On-line version ISSN 1678-4499
Bragantia vol.64 no.3 Campinas 2005
Assessment of genetic diversity on a sample of cocoa accessions resistant to witches' broom disease based on RAPD and pedigree data1
Avaliação da diversidade genética em uma amostra de acessos de cacau resistentes à doença vassoura-de-bruxa, com base em dados de RAPD e pedigree
Ronaldo Carvalho dos SantosI; José Luís PiresII; Uilson Vanderley LopesII; Karina Peres G. GramachoII; Acassi Batista FloresII; Rita de Cássia S. BahiaII; Helaine C. Cristine RamosII; Ronan Xavier CorrêaI; Dario AhnertI
IDepartamento de Ciências Biológicas, Universidade Estadual de Santa Cruz, Rodovia Ilhéus-Itabuna, km 16, 45650-000 Ilhéus, BA. E-mail: firstname.lastname@example.org
IISeção de Genética, Centro de Pesquisas do Cacau, CEPEC/CEPLAC, Caixa Postal 07, 45600-970 Itabuna (BA)
Genetic diversity in cocoa (Theobroma cacao L.) has been assessed based on morphological and molecular markers for germplasm management and breeding purposes. Pedigree data is available in cocoa but it has not been used for assessing genetic relatedness. The geneitic diversity of 30 clonal cocoa accessions resistant to witche´ broom disease, from the CEPEC series, were studied on the basis of RAPD data and pedigree information. Twenty of these accessions descend from the TSA-644 clone, originated from a cross between the Upper Amazon germplasm called Scavina-6, the main source of resistance to witches' broom disease, and IMC-67. The ten remaining clones come from different sources including Amazon and Trinitario germplasm. RAPD data was collected using 16 primers and pedigree information was obtained from the International Cocoa Germplasm Database. Genetic similarities, genetic distances and coefficient of parentage were calculated using available software. Relatively low genetic diversity was observed in this germplasm set, probably because of great genetic relatedness amongst accessions studied and the poor representation of the germplasm. The TSA-644 descendants were more diverse than the other accessions used in the study. This might be due to the origin of the TSA clone, which was derived from highly divergent genotypes. Association between genetic similarities based on RAPD data and coefficient of parentage, based on pedigree data, was very low, probably due to the homogeneity of the breeding stocks and poor pedigree information. These findings are useful to cocoa breeders in planning crosses for the development of hybrid and clonal cultivars.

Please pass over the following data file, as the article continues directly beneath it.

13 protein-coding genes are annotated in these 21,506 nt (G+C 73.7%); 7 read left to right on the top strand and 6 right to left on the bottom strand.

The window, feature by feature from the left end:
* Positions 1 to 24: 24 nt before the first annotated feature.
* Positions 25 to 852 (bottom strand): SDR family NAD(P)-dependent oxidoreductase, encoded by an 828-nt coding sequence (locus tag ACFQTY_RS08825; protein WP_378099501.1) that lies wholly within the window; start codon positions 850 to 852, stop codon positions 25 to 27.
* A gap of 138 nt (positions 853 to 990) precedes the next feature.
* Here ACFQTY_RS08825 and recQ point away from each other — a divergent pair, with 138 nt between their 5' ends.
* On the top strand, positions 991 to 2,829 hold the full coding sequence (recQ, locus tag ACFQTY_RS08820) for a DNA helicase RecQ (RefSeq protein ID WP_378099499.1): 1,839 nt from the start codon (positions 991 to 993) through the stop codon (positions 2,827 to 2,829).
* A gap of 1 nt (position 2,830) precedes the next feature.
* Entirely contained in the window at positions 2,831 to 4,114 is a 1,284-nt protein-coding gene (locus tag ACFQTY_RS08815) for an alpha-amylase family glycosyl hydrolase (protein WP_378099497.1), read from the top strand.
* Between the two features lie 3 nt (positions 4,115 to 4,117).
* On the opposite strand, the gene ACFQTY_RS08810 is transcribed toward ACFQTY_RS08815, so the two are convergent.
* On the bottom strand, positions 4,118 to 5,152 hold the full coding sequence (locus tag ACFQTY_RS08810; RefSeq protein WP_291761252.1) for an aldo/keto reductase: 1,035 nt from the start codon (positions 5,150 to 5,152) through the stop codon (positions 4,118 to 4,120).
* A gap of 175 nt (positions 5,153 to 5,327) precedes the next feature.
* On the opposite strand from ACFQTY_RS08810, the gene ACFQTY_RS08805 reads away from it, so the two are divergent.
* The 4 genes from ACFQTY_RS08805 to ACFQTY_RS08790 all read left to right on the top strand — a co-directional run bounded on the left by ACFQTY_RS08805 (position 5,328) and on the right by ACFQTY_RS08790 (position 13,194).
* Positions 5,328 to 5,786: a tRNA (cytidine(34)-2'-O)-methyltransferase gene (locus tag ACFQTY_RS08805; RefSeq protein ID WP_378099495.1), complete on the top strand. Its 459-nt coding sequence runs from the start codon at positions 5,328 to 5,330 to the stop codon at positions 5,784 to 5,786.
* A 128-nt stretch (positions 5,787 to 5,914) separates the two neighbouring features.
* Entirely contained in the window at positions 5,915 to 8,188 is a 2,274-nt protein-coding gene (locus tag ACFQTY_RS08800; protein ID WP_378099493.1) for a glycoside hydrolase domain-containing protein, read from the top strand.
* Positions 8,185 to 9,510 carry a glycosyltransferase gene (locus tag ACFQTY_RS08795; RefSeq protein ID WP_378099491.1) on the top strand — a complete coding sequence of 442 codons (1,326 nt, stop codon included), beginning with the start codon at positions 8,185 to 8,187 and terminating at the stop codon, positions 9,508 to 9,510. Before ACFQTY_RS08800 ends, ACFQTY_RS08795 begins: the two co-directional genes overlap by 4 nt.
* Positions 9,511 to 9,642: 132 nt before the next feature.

Key words: coefficient of parentage, molecular markers.
A diversidade genética em cacau (Theobroma cacao L.), embasada em dados morfológicos e em marcadores moleculares, tem sido avaliada com fins de manejo de germoplasma e uso no melhoramento genético. Dados de genealogia de cacau, embora disponíveis, não têm sido utilizados. Foi analisada a diversidade genética em uma amostra de 30 acessos clonais de cacau da série CEPEC, com base em marcadores RAPD e informações de genealogia. Vinte destes acessos são descendentes de TSA-644, material Alto Amazônico, e os dez restantes, derivados de outros cruzamentos envolvendo materiais Amazônicos e Trinitários. Para obtenção dos marcadores RAPD foram utilizados 16 primers e as informações de pedigree obtidas no "International Cocoa Genetic Database". A diversidade genética encontrada foi relativamente baixa, devido ao grande relacionamento genético entre a maioria dos materiais estudados. Verificaram-se nos acessos descendentes de TSA-644 maior diversidade, o que pode ser atribuído à origem deste parental, derivado de um cruzamento entre acessos altamente divergentes. O nível de associação entre similaridades genéticas e coeficientes de paternidade (COP), foi muito baixo, provavelmente devido à homogeneidade do material estudados quanto à genealogia. Os resultados obtidos neste trabalho podem auxiliar na definição de novos cruzamentos para o desenvolvimento de híbridos ou variedades clonais.
Palavras-chaves: coeficiente de parentesco, marcadores moleculares.
Cocoa (Theobroma cacao L.) genotypes resistant to witches' broom (WB) disease, caused by the fungus Crinipellis perniciosa, have been identified in many cocoa producing countries in South and Central America (LAKER et al., 1988; PIRES et al., 1999). The Scavina accessions, collected in the Upper Amazon in the 1930's, are the main source of resistance (SORIA, 1977; KENNEDY et al., 1987). These accessions, especially Scavina-6 and Scavina-12, transmit to their descendants not only resistance but also high hybrid vigor and good yielding performance, being widely used in producing countries affected by the disease. Many other resistant accessions were identified in Brazil, at the Centro de Pesquisas do Cacau (CEPEC) in the state of Bahia, and Estação de Recursos Genéticos José Haroldo (ERJOH) in the state of Pará, after field evaluation of a germplasm collection of more than 1000 accessions in each location (MARITA et al., 2001; FALEIRO et al., 2004c; PIRES, 2003). Scavina-6, Scavina-12, and other accessions identified in Brazil as resistant are being crossed in different breeding schemes to combine alleles from different resistant sources in order to develop new resistant clonal and hybrid varieties.
Accurate estimates of genetic variability levels among germplasm accessions can increase the breeding efficiency of crop species (BARRET et al., 1998). Measurements of genetic variability among and within cocoa populations have been derived from phenotypic and molecular data (BEKELE and BEKELE, 1996; MARITA et al., 2000; FALEIRO et al., 2004a). Phenotypic data has been instrumental in the classification of the major germplasm groups in cocoa, but it is less useful for the separation of accessions within groups (CHARTERS and WILKINSON, 2000). Pedigree data are used to calculate coefficient of parentage (KEMPTHORNE, 1969), an indirect measure of genetic diversity among accessions that estimates the probability that alleles of two individuals at a locus are identical by descent (BARRET et al. 1998). Pedigree data are available for some cocoa germplasm and cultivars but have not been commonly used for genetic diversity estimates.